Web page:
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Clean Data

Book Description

Save time by discovering effortless strategies for cleaning, organizing, and manipulating your data

In Detail

Is much of your time spent doing tedious tasks such as cleaning dirty data, accounting for lost data, and preparing data to be used by others? If so, then having the right tools makes a critical difference, and will be a great investment as you grow your data science expertise.

The book starts by highlighting the importance of data cleaning in data science, and will show you how to reap rewards from reforming your cleaning process. Next, you will cement your knowledge of the basic concepts that the rest of the book relies on: file formats, data types, and character encodings. You will also learn how to extract and clean data stored in RDBMS, web files, and PDF documents, through practical examples.

At the end of the book, you will be given a chance to tackle a couple of real-world projects.

What You Will Learn

  • Understand the role of data cleaning in the overall data science process

  • Learn the basics of file formats, data types, and character encodings to clean data properly

  • Master critical features of the spreadsheet and text editor for organizing and manipulating data

  • Convert data from one common format to another, including JSON, CSV, and some special-purpose formats

  • Implement three different strategies for parsing and cleaning data found in HTML files on the Web

  • Reveal the mysteries of PDF documents and learn how to pull out just the data you want

  • Develop a range of solutions for detecting and cleaning bad data stored in an RDBMS

  • Create your own clean data sets that can be packaged, licensed, and shared with others

  • Use the tools from this book to complete two real-world projects using data from Twitter and Stack Overflow

  • Downloading the example code for this book. You can download the example code files for all Packt books you have purchased from your account at If you purchased this book elsewhere, you can visit and register to have the files e-mailed directly to you.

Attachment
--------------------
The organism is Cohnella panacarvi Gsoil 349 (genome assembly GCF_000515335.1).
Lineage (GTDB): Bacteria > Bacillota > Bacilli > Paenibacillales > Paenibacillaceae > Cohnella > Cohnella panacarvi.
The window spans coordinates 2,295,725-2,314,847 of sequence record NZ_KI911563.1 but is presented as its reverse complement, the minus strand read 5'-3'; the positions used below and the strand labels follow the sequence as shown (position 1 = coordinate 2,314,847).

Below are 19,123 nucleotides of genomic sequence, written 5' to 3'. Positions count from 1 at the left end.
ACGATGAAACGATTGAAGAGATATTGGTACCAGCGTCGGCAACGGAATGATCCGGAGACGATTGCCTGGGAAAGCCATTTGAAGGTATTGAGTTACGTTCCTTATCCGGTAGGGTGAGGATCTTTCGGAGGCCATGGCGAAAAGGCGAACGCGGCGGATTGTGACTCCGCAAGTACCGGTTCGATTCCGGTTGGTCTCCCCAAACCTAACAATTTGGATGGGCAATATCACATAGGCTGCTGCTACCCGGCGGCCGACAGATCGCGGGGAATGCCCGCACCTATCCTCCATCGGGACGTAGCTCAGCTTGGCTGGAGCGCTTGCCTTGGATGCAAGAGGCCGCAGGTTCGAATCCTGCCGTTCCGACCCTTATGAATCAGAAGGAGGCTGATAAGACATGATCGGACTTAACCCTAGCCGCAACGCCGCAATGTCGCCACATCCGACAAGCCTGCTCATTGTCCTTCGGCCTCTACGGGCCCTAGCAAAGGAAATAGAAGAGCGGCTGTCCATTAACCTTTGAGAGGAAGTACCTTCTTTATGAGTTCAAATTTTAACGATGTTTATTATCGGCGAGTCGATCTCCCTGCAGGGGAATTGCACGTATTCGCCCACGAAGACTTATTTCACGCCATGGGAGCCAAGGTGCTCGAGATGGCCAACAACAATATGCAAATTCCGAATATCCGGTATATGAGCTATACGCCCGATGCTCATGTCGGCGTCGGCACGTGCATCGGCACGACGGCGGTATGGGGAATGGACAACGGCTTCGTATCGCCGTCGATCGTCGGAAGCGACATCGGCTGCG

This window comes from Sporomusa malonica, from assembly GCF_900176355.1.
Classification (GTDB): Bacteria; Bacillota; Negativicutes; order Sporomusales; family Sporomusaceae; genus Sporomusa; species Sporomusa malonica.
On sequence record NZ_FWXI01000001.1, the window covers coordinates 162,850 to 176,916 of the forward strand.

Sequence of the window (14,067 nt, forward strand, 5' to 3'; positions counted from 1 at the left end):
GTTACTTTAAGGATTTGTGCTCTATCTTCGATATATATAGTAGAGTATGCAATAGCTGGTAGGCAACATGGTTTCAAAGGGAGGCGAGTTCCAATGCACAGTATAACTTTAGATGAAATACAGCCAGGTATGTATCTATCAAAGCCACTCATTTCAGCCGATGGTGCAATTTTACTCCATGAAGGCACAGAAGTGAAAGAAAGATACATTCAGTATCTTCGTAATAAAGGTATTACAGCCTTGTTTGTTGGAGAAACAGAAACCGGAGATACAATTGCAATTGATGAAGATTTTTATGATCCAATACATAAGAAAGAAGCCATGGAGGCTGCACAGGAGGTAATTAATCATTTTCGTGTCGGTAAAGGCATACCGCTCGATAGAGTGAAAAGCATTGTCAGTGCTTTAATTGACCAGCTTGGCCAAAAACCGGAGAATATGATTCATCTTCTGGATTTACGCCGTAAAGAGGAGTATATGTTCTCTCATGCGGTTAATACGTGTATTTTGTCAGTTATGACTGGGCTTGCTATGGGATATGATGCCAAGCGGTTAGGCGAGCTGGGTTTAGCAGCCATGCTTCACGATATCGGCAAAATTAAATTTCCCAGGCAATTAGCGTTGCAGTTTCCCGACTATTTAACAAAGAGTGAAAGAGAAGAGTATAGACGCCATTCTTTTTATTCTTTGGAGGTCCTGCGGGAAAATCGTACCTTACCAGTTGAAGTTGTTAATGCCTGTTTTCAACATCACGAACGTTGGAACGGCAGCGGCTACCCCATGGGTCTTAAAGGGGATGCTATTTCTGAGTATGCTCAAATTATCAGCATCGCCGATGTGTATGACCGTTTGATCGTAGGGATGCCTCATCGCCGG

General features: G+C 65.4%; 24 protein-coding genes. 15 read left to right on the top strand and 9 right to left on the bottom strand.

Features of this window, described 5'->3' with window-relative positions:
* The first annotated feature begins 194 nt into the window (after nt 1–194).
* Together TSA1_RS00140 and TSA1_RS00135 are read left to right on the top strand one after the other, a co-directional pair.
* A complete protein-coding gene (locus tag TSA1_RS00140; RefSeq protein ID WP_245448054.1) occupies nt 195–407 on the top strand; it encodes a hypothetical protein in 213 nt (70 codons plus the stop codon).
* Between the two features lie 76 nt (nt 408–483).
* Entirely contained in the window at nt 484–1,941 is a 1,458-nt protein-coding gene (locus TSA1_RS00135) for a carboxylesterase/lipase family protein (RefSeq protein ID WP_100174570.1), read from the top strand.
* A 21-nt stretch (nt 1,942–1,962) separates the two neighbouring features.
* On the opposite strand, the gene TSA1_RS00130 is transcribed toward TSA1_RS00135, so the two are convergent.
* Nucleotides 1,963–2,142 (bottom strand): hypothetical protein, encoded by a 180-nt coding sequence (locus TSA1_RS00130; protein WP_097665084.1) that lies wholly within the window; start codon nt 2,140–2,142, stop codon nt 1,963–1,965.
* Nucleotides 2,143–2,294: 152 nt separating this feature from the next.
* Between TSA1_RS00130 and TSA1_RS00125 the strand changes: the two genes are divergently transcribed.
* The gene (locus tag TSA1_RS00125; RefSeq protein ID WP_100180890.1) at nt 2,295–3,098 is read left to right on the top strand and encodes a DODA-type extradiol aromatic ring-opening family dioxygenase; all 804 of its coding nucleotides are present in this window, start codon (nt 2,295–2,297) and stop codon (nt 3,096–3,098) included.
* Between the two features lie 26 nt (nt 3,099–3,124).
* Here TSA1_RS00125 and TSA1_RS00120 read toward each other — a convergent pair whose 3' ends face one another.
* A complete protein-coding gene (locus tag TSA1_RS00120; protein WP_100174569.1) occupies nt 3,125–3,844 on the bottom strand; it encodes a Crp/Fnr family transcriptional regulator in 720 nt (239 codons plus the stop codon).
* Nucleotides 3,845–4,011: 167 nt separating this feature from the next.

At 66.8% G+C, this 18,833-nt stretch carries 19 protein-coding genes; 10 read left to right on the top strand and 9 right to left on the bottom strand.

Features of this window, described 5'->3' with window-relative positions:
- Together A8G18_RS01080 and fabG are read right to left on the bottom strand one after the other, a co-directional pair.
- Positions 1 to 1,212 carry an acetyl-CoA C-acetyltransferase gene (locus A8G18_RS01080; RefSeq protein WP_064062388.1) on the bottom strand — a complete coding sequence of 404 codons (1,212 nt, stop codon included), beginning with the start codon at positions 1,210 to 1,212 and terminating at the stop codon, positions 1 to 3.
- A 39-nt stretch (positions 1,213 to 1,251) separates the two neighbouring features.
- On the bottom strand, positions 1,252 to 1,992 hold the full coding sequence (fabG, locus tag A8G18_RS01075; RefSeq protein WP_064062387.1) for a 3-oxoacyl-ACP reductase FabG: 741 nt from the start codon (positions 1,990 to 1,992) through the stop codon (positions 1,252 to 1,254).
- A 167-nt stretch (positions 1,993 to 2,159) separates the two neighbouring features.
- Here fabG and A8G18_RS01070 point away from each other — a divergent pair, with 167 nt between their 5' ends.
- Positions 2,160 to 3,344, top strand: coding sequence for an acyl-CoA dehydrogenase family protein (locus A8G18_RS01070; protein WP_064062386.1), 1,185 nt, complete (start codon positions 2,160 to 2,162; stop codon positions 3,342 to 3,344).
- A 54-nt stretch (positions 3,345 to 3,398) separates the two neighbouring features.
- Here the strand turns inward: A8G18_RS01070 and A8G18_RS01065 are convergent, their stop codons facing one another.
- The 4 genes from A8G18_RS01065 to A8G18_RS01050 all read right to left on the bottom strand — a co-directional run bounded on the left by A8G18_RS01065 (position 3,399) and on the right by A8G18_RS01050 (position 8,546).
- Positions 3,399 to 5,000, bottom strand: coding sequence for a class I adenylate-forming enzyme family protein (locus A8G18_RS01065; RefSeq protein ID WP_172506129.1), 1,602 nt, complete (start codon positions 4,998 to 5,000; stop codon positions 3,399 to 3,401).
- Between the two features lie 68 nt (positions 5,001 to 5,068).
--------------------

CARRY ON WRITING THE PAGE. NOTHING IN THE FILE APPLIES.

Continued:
Table of Contents

    1. Clean Data
      1. Table of Contents
      2. Clean Data
      3. Credits
      4. About the Author
      5. About the Reviewers
        1. Support files, eBooks, discount offers, and more
          1. Why subscribe?
          2. Free access for Packt account holders
      7. Preface
        1. What this book covers
        2. What you need for this book
        3. Who this book is for
        4. Conventions
        5. Reader feedback
        6. Customer support
          1. Downloading the color images of this book
          2. Errata
          3. Piracy
          4. Questions
      8. 1. Why Do You Need Clean Data?
        1. A fresh perspective
        2. The data science process
        3. Communicating about data cleaning
        4. Our data cleaning environment
        5. An introductory example
        6. Summary
      9. 2. Fundamentals – Formats, Types, and Encodings
        1. File formats
          1. Text files versus binary files
            1. Opening and reading files
            2. Peeking inside files
              1. On OSX or Linux
              2. On Windows
          2. Common formats for text files
          3. The delimited format